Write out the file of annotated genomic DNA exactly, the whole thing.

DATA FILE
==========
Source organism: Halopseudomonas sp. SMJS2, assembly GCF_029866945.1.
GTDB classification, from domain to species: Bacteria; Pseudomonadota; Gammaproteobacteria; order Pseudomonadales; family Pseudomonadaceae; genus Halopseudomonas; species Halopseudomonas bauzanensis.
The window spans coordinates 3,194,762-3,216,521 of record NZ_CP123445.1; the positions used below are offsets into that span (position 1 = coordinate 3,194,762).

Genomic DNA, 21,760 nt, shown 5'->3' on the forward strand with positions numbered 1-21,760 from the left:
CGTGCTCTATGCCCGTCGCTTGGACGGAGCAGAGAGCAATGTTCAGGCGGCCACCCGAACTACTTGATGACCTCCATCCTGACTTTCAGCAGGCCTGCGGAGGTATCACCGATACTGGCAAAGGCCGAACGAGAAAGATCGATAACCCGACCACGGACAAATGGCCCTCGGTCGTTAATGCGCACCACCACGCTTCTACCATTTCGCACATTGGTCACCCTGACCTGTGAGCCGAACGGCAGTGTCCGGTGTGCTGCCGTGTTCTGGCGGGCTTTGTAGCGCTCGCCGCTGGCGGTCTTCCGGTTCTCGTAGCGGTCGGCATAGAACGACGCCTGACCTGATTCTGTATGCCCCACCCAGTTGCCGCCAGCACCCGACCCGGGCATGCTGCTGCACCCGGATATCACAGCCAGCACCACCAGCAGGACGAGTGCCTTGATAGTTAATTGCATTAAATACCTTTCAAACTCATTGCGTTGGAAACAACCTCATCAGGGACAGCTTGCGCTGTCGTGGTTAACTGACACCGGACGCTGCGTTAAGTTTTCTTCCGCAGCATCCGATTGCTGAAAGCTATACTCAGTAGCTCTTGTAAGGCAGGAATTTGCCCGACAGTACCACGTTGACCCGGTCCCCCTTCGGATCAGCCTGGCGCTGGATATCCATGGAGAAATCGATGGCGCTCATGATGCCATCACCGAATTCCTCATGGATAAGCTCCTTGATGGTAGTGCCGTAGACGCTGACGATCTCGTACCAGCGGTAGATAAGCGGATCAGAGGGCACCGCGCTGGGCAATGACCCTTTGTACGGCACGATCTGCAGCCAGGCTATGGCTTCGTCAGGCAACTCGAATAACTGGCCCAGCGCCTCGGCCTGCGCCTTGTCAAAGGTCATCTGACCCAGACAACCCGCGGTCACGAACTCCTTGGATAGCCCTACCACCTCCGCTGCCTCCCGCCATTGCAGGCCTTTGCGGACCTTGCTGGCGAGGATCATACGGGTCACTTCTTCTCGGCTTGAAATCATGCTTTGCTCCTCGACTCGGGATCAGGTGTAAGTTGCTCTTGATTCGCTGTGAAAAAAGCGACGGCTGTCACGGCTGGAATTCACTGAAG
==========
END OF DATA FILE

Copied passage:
Source organism: Halopseudomonas sp. SMJS2, assembly GCF_029866945.1.
GTDB classification, from domain to species: Bacteria; Pseudomonadota; Gammaproteobacteria; order Pseudomonadales; family Pseudomonadaceae; genus Halopseudomonas; species Halopseudomonas bauzanensis.
The window spans coordinates 3,194,762-3,216,521 of record NZ_CP123445.1; the positions used below are offsets into that span (position 1 = coordinate 3,194,762).

Genomic DNA, 21,760 nt, shown 5'->3' on the forward strand with positions numbered 1-21,760 from the left:
CGTGCTCTATGCCCGTCGCTTGGACGGAGCAGAGAGCAATGTTCAGGCGGCCACCCGAACTACTTGATGACCTCCATCCTGACTTTCAGCAGGCCTGCGGAGGTATCACCGATACTGGCAAAGGCCGAACGAGAAAGATCGATAACCCGACCACGGACAAATGGCCCTCGGTCGTTAATGCGCACCACCACGCTTCTACCATTTCGCACATTGGTCACCCTGACCTGTGAGCCGAACGGCAGTGTCCGGTGTGCTGCCGTGTTCTGGCGGGCTTTGTAGCGCTCGCCGCTGGCGGTCTTCCGGTTCTCGTAGCGGTCGGCATAGAACGACGCCTGACCTGATTCTGTATGCCCCACCCAGTTGCCGCCAGCACCCGACCCGGGCATGCTGCTGCACCCGGATATCACAGCCAGCACCACCAGCAGGACGAGTGCCTTGATAGTTAATTGCATTAAATACCTTTCAAACTCATTGCGTTGGAAACAACCTCATCAGGGACAGCTTGCGCTGTCGTGGTTAACTGACACCGGACGCTGCGTTAAGTTTTCTTCCGCAGCATCCGATTGCTGAAAGCTATACTCAGTAGCTCTTGTAAGGCAGGAATTTGCCCGACAGTACCACGTTGACCCGGTCCCCCTTCGGATCAGCCTGGCGCTGGATATCCATGGAGAAATCGATGGCGCTCATGATGCCATCACCGAATTCCTCATGGATAAGCTCCTTGATGGTAGTGCCGTAGACGCTGACGATCTCGTACCAGCGGTAGATAAGCGGATCAGAGGGCACCGCGCTGGGCAATGACCCTTTGTACGGCACGATCTGCAGCCAGGCTATGGCTTCGTCAGGCAACTCGAATAACTGGCCCAGCGCCTCGGCCTGCGCCTTGTCAAAGGTCATCTGACCCAGACAACCCGCGGTCACGAACTCCTTGGATAGCCCTACCACCTCCGCTGCCTCCCGCCATTGCAGGCCTTTGCGGACCTTGCTGGCGAGGATCATACGGGTCACTTCTTCTCGGCTTGAAATCATGCTTTGCTCCTCGACTCGGGATCAGGTGTAAGTTGCTCTTGATTCGCTGTGAAAAAAGCGACGGCTGTCACGGCTGGAATTCACTGAAG